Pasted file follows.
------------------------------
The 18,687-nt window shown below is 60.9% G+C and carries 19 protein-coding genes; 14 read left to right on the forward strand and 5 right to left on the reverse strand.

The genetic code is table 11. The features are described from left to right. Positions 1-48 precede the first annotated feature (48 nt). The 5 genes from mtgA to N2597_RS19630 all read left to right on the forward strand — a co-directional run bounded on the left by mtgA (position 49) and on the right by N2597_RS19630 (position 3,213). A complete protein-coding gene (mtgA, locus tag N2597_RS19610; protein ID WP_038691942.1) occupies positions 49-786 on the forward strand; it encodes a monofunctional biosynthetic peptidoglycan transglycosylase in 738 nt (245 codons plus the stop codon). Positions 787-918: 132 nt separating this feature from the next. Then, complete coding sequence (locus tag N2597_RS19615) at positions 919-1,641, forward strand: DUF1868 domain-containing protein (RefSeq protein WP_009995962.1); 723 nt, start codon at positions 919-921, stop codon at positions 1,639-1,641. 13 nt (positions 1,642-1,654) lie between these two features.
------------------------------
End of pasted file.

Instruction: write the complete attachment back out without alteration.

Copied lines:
The 18,687-nt window shown below is 60.9% G+C and carries 19 protein-coding genes; 14 read left to right on the forward strand and 5 right to left on the reverse strand.

The genetic code is table 11. The features are described from left to right. Positions 1-48 precede the first annotated feature (48 nt). The 5 genes from mtgA to N2597_RS19630 all read left to right on the forward strand — a co-directional run bounded on the left by mtgA (position 49) and on the right by N2597_RS19630 (position 3,213). A complete protein-coding gene (mtgA, locus tag N2597_RS19610; protein ID WP_038691942.1) occupies positions 49-786 on the forward strand; it encodes a monofunctional biosynthetic peptidoglycan transglycosylase in 738 nt (245 codons plus the stop codon). Positions 787-918: 132 nt separating this feature from the next. Then, complete coding sequence (locus tag N2597_RS19615) at positions 919-1,641, forward strand: DUF1868 domain-containing protein (RefSeq protein WP_009995962.1); 723 nt, start codon at positions 919-921, stop codon at positions 1,639-1,641. 13 nt (positions 1,642-1,654) lie between these two features.